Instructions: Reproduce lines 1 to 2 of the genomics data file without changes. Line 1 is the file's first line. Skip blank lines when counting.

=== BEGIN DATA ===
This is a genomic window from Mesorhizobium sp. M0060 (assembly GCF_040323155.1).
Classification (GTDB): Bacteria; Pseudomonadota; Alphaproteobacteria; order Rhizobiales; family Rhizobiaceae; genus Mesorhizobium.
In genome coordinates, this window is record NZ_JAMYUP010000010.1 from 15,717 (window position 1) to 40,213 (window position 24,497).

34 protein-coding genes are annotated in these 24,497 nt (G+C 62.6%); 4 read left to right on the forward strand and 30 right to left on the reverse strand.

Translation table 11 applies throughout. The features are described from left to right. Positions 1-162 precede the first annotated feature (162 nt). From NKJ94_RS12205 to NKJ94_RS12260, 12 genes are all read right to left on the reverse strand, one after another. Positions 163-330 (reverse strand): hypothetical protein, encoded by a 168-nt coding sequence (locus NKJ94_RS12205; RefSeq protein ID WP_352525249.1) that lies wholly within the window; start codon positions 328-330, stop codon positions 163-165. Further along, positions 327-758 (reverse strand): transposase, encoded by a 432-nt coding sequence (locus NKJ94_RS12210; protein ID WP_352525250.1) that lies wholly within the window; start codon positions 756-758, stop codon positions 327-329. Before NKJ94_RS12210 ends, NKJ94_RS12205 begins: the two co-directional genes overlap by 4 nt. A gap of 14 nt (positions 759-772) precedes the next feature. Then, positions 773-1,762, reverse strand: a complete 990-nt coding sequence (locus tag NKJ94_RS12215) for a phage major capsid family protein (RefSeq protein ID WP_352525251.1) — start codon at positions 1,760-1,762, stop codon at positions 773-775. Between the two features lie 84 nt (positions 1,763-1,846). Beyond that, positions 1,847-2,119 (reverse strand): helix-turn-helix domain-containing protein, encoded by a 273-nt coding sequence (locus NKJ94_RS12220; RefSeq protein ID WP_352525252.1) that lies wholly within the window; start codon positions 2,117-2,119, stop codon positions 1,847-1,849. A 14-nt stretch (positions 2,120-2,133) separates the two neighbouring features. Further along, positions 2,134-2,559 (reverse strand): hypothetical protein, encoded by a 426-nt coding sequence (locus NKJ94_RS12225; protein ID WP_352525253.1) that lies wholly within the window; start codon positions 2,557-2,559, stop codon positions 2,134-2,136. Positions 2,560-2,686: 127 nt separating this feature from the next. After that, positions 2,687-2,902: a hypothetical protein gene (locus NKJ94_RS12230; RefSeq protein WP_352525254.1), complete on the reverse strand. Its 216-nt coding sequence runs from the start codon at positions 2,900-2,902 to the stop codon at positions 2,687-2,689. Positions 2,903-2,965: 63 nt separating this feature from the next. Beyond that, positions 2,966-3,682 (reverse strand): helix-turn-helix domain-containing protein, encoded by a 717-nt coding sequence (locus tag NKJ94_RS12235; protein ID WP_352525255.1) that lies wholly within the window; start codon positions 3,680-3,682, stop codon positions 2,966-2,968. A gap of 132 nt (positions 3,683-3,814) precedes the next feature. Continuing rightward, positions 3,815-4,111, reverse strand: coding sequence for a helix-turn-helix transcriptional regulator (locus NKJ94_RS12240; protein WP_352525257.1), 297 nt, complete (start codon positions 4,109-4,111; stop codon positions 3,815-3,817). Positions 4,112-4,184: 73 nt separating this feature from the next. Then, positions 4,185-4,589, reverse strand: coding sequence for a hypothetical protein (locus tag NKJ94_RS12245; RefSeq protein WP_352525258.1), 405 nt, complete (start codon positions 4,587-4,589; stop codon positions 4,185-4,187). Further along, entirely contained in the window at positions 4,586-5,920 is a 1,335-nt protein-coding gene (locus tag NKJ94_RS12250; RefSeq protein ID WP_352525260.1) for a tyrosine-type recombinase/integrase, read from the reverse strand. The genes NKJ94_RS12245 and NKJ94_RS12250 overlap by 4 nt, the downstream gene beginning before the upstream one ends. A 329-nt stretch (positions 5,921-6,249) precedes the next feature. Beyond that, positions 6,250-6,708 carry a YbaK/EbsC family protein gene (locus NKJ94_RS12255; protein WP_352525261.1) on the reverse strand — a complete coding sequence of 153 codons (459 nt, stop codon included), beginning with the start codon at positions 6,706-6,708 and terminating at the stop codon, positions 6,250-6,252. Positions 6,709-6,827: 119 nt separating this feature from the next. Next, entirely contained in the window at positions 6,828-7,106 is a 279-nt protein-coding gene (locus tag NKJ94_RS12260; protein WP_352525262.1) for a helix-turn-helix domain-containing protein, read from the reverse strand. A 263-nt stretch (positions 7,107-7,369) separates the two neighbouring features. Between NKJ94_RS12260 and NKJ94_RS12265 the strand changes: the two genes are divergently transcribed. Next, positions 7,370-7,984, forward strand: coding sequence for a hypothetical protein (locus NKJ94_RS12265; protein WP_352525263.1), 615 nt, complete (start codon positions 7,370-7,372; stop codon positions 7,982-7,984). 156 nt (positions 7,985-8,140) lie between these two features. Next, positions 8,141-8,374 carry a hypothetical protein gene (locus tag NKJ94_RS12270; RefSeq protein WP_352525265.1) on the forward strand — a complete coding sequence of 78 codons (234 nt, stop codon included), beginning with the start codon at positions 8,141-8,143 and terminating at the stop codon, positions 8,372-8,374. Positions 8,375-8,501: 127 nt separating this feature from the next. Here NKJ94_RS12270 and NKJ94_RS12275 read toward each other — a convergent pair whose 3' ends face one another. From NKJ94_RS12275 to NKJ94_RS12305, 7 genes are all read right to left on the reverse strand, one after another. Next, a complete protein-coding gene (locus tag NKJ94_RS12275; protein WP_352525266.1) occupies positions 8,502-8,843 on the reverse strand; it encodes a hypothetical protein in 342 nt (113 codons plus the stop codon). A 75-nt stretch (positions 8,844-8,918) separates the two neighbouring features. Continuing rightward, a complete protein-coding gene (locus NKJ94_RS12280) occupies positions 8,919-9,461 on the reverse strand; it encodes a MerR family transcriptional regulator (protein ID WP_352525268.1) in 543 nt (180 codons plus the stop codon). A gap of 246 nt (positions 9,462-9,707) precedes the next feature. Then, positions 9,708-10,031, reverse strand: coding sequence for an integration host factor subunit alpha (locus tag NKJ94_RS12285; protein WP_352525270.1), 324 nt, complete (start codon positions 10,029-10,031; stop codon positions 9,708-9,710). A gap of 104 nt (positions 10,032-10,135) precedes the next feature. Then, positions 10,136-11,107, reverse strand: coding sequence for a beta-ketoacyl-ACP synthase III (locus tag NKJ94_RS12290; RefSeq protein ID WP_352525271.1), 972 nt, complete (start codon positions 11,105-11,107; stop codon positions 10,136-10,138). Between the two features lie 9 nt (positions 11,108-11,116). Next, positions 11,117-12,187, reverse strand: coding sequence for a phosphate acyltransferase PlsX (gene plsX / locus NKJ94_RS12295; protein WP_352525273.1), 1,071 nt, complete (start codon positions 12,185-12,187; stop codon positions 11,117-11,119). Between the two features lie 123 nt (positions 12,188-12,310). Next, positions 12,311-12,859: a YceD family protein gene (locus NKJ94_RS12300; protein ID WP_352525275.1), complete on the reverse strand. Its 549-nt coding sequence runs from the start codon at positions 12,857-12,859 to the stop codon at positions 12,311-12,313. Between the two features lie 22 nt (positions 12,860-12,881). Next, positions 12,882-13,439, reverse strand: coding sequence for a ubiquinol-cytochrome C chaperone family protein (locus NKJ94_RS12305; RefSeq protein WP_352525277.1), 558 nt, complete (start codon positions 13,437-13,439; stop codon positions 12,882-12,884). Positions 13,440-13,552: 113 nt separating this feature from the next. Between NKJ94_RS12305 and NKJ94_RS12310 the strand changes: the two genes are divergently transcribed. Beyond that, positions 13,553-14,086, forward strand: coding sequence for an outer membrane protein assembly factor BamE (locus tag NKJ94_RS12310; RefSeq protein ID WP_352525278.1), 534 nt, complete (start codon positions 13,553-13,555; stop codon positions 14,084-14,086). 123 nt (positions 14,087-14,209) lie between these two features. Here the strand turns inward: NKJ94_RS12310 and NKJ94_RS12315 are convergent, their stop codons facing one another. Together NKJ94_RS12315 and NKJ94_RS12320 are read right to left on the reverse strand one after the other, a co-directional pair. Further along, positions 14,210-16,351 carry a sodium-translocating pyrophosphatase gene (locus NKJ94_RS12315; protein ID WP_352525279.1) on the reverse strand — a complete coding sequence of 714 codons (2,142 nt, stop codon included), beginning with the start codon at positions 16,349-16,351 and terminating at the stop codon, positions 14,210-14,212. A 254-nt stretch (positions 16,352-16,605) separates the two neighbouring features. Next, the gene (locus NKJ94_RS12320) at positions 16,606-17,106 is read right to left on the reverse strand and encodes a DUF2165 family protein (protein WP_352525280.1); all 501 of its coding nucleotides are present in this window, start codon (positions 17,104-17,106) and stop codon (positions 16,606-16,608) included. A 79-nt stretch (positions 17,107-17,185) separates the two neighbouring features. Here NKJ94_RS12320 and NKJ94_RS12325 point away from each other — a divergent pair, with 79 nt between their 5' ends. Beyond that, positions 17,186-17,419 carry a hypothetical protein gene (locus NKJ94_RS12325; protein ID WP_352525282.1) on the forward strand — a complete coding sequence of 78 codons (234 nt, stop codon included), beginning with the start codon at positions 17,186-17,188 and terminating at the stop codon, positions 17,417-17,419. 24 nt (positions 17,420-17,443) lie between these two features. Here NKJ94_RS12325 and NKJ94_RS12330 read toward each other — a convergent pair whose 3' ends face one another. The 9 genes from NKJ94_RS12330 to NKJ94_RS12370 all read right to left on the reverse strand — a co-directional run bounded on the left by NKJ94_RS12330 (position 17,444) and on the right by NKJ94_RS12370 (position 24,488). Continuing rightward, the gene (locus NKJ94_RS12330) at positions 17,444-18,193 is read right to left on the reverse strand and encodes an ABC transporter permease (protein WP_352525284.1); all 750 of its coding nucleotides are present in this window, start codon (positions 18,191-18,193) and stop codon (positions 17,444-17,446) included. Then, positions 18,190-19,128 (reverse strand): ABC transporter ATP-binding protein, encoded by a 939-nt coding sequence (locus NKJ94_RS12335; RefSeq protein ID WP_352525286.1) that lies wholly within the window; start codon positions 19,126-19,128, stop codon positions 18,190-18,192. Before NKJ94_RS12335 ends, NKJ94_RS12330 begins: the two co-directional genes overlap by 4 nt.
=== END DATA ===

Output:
This is a genomic window from Mesorhizobium sp. M0060 (assembly GCF_040323155.1).
Classification (GTDB): Bacteria; Pseudomonadota; Alphaproteobacteria; order Rhizobiales; family Rhizobiaceae; genus Mesorhizobium.